The story is much the same throughout the continent — in Poland people have been lining up in their cars for multiple days in the hopes of buying rationed coal to get them through the next several months (the E.U. has also embargoed Russian coal imports). The manager of Finland’s power grid has begun telling the country to “prepare for shortages this winter.” The British were recently informed that their heat and energy costs would increase by 80 percent as of October 1, and their national grid managers, too, have begun to talk more about shortages than cost.

Meanwhile, China and India happily use all the fossil fuels Europe is not.

Written by Tom Hunter

September 4, 2022 at 6:00 am

Crush Depth

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Some genius architects and urban planners have come up with a brilliant idea for future cities on Earth.

“The Line” is a proposed three-dimensional city that is 200m wide, 500m high, 170km long, and built in the Saudi Arabian desert, 500m above sea level, according to the NEOM Project’s official website. Saudi Arabian Crown Prince and Chairman of the NEOM Board of Directors, Mohammed bin Salman, made the announcement on The Line’s official site.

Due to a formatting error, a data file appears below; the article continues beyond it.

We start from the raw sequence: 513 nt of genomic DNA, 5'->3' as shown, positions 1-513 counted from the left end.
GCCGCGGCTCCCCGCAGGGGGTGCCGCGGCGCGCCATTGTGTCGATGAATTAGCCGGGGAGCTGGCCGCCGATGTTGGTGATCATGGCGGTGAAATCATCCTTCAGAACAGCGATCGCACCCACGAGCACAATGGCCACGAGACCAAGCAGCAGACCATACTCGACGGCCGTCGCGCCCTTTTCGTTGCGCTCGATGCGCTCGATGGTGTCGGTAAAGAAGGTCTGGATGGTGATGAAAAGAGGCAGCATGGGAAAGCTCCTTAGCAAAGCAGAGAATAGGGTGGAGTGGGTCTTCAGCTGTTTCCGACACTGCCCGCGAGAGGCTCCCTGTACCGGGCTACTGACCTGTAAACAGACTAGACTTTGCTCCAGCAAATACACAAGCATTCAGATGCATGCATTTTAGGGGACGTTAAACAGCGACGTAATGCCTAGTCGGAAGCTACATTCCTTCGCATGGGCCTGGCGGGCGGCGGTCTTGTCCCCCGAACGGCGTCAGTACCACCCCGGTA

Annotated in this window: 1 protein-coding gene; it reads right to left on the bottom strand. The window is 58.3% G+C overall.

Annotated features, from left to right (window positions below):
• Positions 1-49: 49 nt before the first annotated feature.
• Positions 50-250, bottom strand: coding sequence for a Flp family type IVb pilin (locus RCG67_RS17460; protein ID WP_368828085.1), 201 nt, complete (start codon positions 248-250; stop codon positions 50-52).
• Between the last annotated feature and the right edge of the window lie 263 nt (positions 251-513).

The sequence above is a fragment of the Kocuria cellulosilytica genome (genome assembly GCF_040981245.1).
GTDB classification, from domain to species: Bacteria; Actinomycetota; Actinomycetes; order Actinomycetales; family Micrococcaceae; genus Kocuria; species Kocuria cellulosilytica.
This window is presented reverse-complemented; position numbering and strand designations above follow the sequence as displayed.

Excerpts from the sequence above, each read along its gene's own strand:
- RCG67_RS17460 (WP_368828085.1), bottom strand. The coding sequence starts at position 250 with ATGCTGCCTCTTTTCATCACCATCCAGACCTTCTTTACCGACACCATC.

No roads, cars or emissions, it will run on 100% renewable energy and 95% of land will be preserved for nature. People’s health and wellbeing will be prioritized over transportation and infrastructure, unlike traditional cities…[It] will eventually accommodate 9 million people and will be built on a footprint of just 34 square kilometers.

Here’s their two minute video.

So, what do readers think?

I think it blows! Big time. Just one of the objections I have is that line about “preserving nature” – as if humans are not also part of nature.

It’s something out of a dystopian Science Fiction story, starting out like those bright, clean spaceships in 2001: A Space Odyssey and other SF movies of the 1950’s-60’s, but likely to degrade to a BladeRunner type locale. It should be noted that critics praised the move in SF movies away from “bright and shiny” to “gritty” as being likely a touch more realistic.

Also, humans don’t react well to being “re-engineered”. We’re organic beings and often the things we create, like cities, are organic too, even if we use machines to build and run them they develop in quirky ways. Planned cities like Brasila (“...the Hotel Sector, the Banking Sector, and the Embassy Sector…“) are not regarded with any great love: